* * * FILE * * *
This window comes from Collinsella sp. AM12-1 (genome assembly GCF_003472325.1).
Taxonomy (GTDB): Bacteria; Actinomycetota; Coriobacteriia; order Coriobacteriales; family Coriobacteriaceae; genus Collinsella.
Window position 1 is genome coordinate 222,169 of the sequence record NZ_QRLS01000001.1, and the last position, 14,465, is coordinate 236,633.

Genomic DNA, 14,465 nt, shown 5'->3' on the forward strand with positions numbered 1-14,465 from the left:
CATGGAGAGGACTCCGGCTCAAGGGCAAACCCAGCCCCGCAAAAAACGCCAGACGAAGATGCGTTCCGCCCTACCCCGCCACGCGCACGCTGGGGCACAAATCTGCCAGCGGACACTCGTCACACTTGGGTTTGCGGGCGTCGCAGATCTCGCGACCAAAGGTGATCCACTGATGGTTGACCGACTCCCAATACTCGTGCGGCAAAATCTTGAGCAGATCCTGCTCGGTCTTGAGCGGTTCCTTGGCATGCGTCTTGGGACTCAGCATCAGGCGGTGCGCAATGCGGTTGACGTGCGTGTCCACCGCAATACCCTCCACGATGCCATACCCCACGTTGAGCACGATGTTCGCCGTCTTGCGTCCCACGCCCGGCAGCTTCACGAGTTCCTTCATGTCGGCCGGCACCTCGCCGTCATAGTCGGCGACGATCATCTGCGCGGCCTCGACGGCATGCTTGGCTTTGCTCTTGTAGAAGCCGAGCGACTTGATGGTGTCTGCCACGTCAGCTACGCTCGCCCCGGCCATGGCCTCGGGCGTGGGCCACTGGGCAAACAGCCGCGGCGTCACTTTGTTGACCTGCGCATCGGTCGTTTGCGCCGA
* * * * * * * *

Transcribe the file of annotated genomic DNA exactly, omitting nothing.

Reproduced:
This window comes from Collinsella sp. AM12-1 (genome assembly GCF_003472325.1).
Taxonomy (GTDB): Bacteria; Actinomycetota; Coriobacteriia; order Coriobacteriales; family Coriobacteriaceae; genus Collinsella.
Window position 1 is genome coordinate 222,169 of the sequence record NZ_QRLS01000001.1, and the last position, 14,465, is coordinate 236,633.

Genomic DNA, 14,465 nt, shown 5'->3' on the forward strand with positions numbered 1-14,465 from the left:
CATGGAGAGGACTCCGGCTCAAGGGCAAACCCAGCCCCGCAAAAAACGCCAGACGAAGATGCGTTCCGCCCTACCCCGCCACGCGCACGCTGGGGCACAAATCTGCCAGCGGACACTCGTCACACTTGGGTTTGCGGGCGTCGCAGATCTCGCGACCAAAGGTGATCCACTGATGGTTGACCGACTCCCAATACTCGTGCGGCAAAATCTTGAGCAGATCCTGCTCGGTCTTGAGCGGTTCCTTGGCATGCGTCTTGGGACTCAGCATCAGGCGGTGCGCAATGCGGTTGACGTGCGTGTCCACCGCAATACCCTCCACGATGCCATACCCCACGTTGAGCACGATGTTCGCCGTCTTGCGTCCCACGCCCGGCAGCTTCACGAGTTCCTTCATGTCGGCCGGCACCTCGCCGTCATAGTCGGCGACGATCATCTGCGCGGCCTCGACGGCATGCTTGGCTTTGCTCTTGTAGAAGCCGAGCGACTTGATGGTGTCTGCCACGTCAGCTACGCTCGCCCCGGCCATGGCCTCGGGCGTGGGCCACTGGGCAAACAGCCGCGGCGTCACTTTGTTGACCTGCGCATCGGTCGTTTGCGCCGA